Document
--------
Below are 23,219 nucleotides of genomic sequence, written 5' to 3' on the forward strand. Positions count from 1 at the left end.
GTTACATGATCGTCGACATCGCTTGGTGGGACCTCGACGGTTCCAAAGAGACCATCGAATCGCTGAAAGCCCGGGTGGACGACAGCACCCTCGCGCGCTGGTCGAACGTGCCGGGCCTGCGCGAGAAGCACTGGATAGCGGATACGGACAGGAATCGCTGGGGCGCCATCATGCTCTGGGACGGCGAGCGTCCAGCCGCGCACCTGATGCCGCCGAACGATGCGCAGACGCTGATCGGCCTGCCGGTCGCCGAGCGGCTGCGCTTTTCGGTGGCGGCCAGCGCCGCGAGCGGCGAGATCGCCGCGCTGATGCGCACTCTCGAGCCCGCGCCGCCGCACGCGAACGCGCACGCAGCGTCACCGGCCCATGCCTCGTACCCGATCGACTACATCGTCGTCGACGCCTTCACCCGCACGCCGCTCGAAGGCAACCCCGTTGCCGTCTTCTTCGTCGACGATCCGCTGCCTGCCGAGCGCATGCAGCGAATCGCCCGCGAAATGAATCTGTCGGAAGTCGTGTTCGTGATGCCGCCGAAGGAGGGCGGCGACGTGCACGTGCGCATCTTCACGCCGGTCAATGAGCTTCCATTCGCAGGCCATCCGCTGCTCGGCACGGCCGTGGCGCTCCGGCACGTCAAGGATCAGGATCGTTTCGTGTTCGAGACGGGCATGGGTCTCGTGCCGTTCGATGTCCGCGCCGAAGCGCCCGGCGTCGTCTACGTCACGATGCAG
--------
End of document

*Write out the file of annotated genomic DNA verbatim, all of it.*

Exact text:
Below are 23,219 nucleotides of genomic sequence, written 5' to 3' on the forward strand. Positions count from 1 at the left end.
GTTACATGATCGTCGACATCGCTTGGTGGGACCTCGACGGTTCCAAAGAGACCATCGAATCGCTGAAAGCCCGGGTGGACGACAGCACCCTCGCGCGCTGGTCGAACGTGCCGGGCCTGCGCGAGAAGCACTGGATAGCGGATACGGACAGGAATCGCTGGGGCGCCATCATGCTCTGGGACGGCGAGCGTCCAGCCGCGCACCTGATGCCGCCGAACGATGCGCAGACGCTGATCGGCCTGCCGGTCGCCGAGCGGCTGCGCTTTTCGGTGGCGGCCAGCGCCGCGAGCGGCGAGATCGCCGCGCTGATGCGCACTCTCGAGCCCGCGCCGCCGCACGCGAACGCGCACGCAGCGTCACCGGCCCATGCCTCGTACCCGATCGACTACATCGTCGTCGACGCCTTCACCCGCACGCCGCTCGAAGGCAACCCCGTTGCCGTCTTCTTCGTCGACGATCCGCTGCCTGCCGAGCGCATGCAGCGAATCGCCCGCGAAATGAATCTGTCGGAAGTCGTGTTCGTGATGCCGCCGAAGGAGGGCGGCGACGTGCACGTGCGCATCTTCACGCCGGTCAATGAGCTTCCATTCGCAGGCCATCCGCTGCTCGGCACGGCCGTGGCGCTCCGGCACGTCAAGGATCAGGATCGTTTCGTGTTCGAGACGGGCATGGGTCTCGTGCCGTTCGATGTCCGCGCCGAAGCGCCCGGCGTCGTCTACGTCACGATGCAG